Prairie Summer Extravaganza sees wide variety of dairy goat activities
After a wildly successful first outing in Moose Jaw last year, the Prairie Summer Extravaganza goat show was back at the Golden Mile Arena the last weekend in July – this year with a focus on the dairy side of things.
Around 150 dairy goats of all breeds took part in the show, coming from farms all over western Canada. The event was broken into three parts, with the Canadian Goat Society Western show on July 20, a junior show and buck show Saturday and the CGS double-sanctioned show on Sunday.
In between the main events, a wide variety of seminars and demonstrations were held, including milking and hoof trimming demos, as well as a nutrition seminar by the feed company Masterfeeds. Sandy Larocque of Triple C Farms near Sifton, Man. was one of the veteran showers on hand, with more than 35 years in the industry.
“It’s been busy, and the quality of the animals has been just super,” she said. “It’s so good to see that many people coming out, we’ve lost a few of the dairy goat shows so when there’s one this big people try to come and make it.”
Larocque – who maintains a heard of Lamanchas, one of the 10 breeds covered by the CGS – pointed to the opportunity to meet and greet her fellow breeders as a key part of the show.
“The biggest part is the networking of not just your breed but other breeds in general,” she said. “It’s a fast-growing industry so you need to know who else is in the industry, and the networking opportunity is fantastic.”
As a show, it all comes down to comparing the animals and ideally picking up awards, and on that end it’s much like any other animal show event: there are certain attributes for every breed that will make the difference when it comes to success. When it comes to dairy goat stock, the quality of udders is the most important aspect.
“Judges when they’re judging dairy will look for certain things and then break them down by breed,” explained Larocque. “The mature ones have to have a well-developed udder, one that has the capacity to hold milk. And things like a well-attached udder, that would place higher than a less well-attached udder. Feet and legs are another thing, they’re not kept in a stall in a barn, they’re out wandering around in the pasture, so they have to have good feet and legs.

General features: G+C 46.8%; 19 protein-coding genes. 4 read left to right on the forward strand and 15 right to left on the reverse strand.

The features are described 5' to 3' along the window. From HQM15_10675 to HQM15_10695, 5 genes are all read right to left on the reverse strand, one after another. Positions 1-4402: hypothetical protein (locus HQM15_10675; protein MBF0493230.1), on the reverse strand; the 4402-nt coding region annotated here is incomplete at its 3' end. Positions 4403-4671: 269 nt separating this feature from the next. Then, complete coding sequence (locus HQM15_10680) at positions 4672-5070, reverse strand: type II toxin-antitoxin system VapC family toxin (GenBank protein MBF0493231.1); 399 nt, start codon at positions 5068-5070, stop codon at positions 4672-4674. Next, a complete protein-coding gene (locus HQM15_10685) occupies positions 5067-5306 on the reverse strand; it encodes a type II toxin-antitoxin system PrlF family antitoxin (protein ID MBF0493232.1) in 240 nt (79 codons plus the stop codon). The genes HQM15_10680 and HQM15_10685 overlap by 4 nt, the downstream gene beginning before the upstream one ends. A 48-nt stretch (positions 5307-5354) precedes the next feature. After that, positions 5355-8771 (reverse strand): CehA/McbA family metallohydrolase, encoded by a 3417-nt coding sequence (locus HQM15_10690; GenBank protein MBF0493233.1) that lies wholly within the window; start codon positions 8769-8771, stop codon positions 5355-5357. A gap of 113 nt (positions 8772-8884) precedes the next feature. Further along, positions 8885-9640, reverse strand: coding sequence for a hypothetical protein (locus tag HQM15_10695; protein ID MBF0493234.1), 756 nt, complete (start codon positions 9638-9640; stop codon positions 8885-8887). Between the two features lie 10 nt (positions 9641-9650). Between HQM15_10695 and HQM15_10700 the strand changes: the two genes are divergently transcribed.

“And then, after all that, there’s the breed characteristics. Nubians have to have the long ears, Lamanchas have to have the small ears; you can’t bring a Lamancha into the ring that has big ears... there are a lot of things they look for and the difference can be really small.” Actually winning a show can have benefits, especially when it comes to breeding and selling. Champion breeders can advertise their stock as such, making them more valuable when it comes to husbandry and future animal sales.
“That shows that they were judged against animals that you’d never see otherwise,” Lacroque said. “So then if someone is looking for an animal they can look at that ad and say that doe has a perfect udder and I need to improve udders, or it has great feet and legs and I need to improve that. So it can work out pretty well that way.” Then there’s the whole dairy side of things. Larocque pointed to the steady rise of goat milk sales in recent years as a sign that the commodity could be on the verge of large scale growth. For now, though, the industry in western Canada is of a smaller scale, as seen by the number of shows each year. The Extravaganza is the only one in Saskatchewan in 2018 and there are only two taking place in Alberta this year.
“We used to have lots, when I started 35 years ago we used to have 12 shows to go to,” Larocque said. “Every industry that you get into, no matter what it is, has highs and lows. The dairy goat industry is no different. We’re at a low now, but you can see it climbing because the demand is there. “Goat milk is the healthiest milk you can drink, and goat meat is eaten by more people all around the world than any other kind of meat, so we’re expecting things will only get better in the future.”
Dairy goat breeders show off their Toggenburg goats.
Sandy Larocque of Triple C farms milks one of her stock during a break in the show.